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Disinfect Your Keyboard

Keyboards, particularly those shared by multiple people, harbor huge quantities of bacteria. If you want to reduce the chances of picking up your co-worker's cold, you can disinfect your keyboard with disinfecting wipes. To avoid damage to the keyboard, be sure to:

  • Unplug the keyboard before disinfecting it.
  • Squeeze out any excess liquids from the cloth to avoid liquid dripping into the keyboard.
  • Don't let any liquid from the wipe sit for long periods of time on the keyboard.
  • Don't scrub the keyboard, just lightly wipe down. Rubbing too hard leaves behind more lint.
  • Avoid cleansing cloths that contain bleach.

Visit Das Keyboard

 
 

Adobe Announces Creative Suite 6 and Creative Cloud

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After releasing some teasing public betas, notably one for Adobe Photoshop CS6, Adobe has formally announced Creative Suite 6 (CS6), a major update to its entire line of creative content applications. However, the biggest news this time isn’t new versions of Photoshop, InDesign, Illustrator, Dreamweaver, Premiere Pro, After Effects, and the rest (14 applications in all). Adobe is also announcing Creative Cloud, a subscription service that not only provides cloud storage for CS projects, but also enables anyone to use the applications for a monthly fee. (Adobe says CS6 and Creative Cloud will be available within 30 days.)

As with previous releases, the Creative Suite will appear in a handful of bundles containing different mixes of the applications: Design & Web Premium ($1899), Design Standard ($1299), Production Premium ($1899), and Master Collection ($2599). Individual CS applications can also be ordered separately, and upgrade pricing is available, depending on which versions of the apps you currently own.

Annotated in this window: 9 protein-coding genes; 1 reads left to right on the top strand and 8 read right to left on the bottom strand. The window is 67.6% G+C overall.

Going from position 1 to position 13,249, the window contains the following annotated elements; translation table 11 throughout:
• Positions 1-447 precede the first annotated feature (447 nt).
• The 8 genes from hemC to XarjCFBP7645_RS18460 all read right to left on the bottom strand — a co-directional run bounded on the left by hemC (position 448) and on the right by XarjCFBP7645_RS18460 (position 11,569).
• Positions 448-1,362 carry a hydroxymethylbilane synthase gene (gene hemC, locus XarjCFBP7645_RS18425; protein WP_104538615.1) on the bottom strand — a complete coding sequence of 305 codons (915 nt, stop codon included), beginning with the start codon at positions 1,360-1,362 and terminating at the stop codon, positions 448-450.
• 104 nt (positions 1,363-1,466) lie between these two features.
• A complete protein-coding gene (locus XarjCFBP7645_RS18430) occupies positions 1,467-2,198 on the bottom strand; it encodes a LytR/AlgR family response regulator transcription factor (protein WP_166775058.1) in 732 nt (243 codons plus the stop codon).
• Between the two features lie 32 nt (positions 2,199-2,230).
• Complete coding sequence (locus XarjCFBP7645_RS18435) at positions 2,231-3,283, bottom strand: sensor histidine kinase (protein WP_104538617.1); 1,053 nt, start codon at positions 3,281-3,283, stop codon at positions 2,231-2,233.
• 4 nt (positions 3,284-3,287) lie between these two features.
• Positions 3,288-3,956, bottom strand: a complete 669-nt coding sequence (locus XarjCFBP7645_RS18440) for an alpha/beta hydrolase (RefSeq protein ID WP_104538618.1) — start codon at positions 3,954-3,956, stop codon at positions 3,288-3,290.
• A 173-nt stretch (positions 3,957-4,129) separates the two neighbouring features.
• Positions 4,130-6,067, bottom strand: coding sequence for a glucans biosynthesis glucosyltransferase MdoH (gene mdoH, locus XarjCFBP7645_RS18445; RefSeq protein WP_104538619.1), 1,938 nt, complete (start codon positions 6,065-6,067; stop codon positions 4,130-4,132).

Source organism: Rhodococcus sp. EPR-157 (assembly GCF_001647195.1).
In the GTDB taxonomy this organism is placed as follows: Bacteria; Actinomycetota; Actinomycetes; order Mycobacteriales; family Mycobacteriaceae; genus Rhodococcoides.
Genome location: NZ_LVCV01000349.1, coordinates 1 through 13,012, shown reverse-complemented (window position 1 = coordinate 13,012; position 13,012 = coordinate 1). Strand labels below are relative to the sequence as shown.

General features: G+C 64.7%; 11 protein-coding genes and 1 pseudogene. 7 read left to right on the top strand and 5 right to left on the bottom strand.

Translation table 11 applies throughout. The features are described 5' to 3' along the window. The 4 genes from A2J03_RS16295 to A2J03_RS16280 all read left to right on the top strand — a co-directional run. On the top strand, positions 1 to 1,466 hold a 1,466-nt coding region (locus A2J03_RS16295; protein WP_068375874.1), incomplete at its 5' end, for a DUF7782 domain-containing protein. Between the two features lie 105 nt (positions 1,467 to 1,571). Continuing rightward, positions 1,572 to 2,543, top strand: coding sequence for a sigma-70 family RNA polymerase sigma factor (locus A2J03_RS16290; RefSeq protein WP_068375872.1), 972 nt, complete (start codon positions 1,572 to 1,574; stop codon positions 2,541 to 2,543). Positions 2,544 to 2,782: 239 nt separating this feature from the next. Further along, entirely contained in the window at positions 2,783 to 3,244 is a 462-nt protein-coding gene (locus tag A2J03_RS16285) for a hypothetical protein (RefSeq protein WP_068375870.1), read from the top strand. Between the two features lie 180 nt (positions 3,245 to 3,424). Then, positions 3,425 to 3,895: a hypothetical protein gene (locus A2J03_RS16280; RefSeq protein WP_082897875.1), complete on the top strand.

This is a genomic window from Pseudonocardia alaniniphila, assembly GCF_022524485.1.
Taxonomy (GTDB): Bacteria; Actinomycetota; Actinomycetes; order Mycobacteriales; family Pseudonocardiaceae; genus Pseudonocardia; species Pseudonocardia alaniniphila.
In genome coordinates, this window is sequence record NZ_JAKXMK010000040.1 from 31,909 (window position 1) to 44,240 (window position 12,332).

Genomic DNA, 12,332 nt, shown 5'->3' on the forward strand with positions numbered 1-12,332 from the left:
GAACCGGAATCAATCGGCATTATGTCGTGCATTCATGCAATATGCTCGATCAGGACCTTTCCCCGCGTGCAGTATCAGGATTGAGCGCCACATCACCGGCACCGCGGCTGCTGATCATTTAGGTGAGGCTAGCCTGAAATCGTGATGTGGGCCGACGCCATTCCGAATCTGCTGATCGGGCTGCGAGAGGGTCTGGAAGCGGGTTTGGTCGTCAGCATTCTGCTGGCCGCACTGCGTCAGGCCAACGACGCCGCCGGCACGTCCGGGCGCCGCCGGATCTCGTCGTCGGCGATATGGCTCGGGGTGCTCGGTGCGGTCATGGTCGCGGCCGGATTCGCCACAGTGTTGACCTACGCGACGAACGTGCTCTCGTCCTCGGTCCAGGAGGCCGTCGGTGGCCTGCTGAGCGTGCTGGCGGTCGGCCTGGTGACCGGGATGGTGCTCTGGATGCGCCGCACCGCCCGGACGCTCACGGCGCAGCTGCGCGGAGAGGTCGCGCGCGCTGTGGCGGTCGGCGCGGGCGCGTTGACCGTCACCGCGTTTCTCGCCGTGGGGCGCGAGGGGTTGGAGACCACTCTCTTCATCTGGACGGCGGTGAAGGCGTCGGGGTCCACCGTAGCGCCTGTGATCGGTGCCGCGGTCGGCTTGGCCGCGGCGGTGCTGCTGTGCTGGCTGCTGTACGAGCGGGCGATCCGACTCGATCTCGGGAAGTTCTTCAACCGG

Formerly, that would be it. If you wanted the latest version, you ponied up the cash to buy it. But Creative Cloud presents an alternative. After you sign up for a subscription, you can download any of the CS apps — and others, including Lightroom 4, Adobe Muse, and Adobe Edge — and install them on your computer. The applications check in every 30 days to make sure you have an active subscription, so you don’t need a live Internet connection just to launch an application.

Creative Cloud costs $50 per month if you sign up for a full year (so, $600), or $75 per month if you want to stick to a month-to-month subscription. (Adobe is also offering introductory pricing for the first year to registered customers of Creative Suite 3 or later for $29.99 per month; you need to enter your Adobe ID to check for eligibility. Much more information is available at Adobe’s Creative Cloud FAQ.)

Creative Cloud initially looks like a good idea for freelancers or contract employees to get access to the latest CS tools without having to shell out for the full retail price of the software.

In terms of what features are new in the suite, allow me to refer you to our friends at Macworld and InDesign Secrets for in-depth coverage.

 

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